That's the view of Mike McCormack, Graham's offensive line coach at the time and later a head coach with three NFL teams and a prime builder of the expansion Carolina Panthers in the mid-1990s. "That West Coast offense everybody talks about [that started with coach Bill Walsh and the San Francisco 49ers] Otto was running it in the late `60s," McCormack said.
Before Williams hired Graham in 1966, he had tried to lure Vince Lombardi. But Lombardi wanted something Williams could not provide then equity in the team. So Lombardi went on to win two more NFL titles, and the first two Super Bowls, before retiring as Packer coach in February of 1968.
Lombardi remained general manager of the Packers. Less than nine months later, however, during a breakfast meeting with Williams before a Redskins-Packers game in RFK Stadium, Lombardi admitted that he missed coaching. This time, Williams was armed with what Lombardi wanted and Lombardi was interested. The two men subsequently met several times, sometimes in New York, sometimes in Florida, but always in secret because premature disclosure might complicate the negotiations.
What Williams had available was Redskins stock formerly held by DeOrsey's widow. He had persuaded her to sell her 130 shares to the other owners for $10,000 a share. Eighty shares had been retired and the other 50 shares were made available to Lombardi. So the package was that he would own 5 percent of the team and be- come executive vice president and coach at a salary of about $110,000.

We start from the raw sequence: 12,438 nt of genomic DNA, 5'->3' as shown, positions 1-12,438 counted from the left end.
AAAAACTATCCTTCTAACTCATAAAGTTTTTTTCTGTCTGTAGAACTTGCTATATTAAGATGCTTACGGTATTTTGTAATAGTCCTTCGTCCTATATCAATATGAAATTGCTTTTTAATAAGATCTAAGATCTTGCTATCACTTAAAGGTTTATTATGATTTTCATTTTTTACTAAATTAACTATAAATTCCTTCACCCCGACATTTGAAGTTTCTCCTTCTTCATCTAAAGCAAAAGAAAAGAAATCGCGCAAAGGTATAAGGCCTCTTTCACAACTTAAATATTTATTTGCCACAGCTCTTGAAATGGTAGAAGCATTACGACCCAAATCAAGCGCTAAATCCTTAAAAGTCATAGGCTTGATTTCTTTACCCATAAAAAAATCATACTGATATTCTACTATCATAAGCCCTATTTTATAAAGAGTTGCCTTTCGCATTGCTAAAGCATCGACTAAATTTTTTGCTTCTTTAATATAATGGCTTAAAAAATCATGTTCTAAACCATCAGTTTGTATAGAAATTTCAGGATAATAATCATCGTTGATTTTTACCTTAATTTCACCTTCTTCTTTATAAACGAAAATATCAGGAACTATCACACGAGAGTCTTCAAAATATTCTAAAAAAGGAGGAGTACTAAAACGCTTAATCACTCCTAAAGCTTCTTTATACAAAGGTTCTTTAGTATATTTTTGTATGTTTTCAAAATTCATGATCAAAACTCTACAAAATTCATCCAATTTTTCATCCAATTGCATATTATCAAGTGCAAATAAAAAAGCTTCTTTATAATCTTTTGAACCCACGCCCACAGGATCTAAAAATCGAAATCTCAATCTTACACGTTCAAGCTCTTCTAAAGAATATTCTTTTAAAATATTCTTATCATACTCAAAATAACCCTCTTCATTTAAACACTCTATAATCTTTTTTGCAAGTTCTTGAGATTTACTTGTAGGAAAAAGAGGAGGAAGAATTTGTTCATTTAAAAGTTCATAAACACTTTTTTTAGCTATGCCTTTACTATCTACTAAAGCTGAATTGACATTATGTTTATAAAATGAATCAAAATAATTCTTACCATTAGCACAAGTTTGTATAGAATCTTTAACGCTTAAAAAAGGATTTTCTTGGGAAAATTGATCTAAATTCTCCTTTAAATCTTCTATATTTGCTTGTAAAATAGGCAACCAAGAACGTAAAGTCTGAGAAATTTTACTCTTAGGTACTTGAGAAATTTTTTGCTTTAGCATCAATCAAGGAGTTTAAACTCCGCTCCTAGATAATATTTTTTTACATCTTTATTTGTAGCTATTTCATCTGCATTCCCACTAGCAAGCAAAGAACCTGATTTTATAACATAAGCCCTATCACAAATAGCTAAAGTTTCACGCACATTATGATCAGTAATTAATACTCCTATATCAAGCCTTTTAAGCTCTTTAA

However, two potential deal-breakers had to be overcome. Lombardi's arrangement with the Packers barred him from coaching another team during the life of his contract, which did not expire until January 31, 1974. Also, Williams apparently had violated the NFL rule requiring a team to ask permission before commencing negotiations with someone else's employee. Williams argued that Lombardi, after all, was the Packers' chief executive officer. The Packers executive committee, however, thought Williams should have requested its permission.
NFL commissioner Pete Rozelle intervened. He told the Packers executive committee that if it did not recommend Lombardi's release, he would not approve the Redskins deal. The delay caused Williams to cancel an introductory press conference in Washington for Lombardi. "I was never more humiliated," he said later.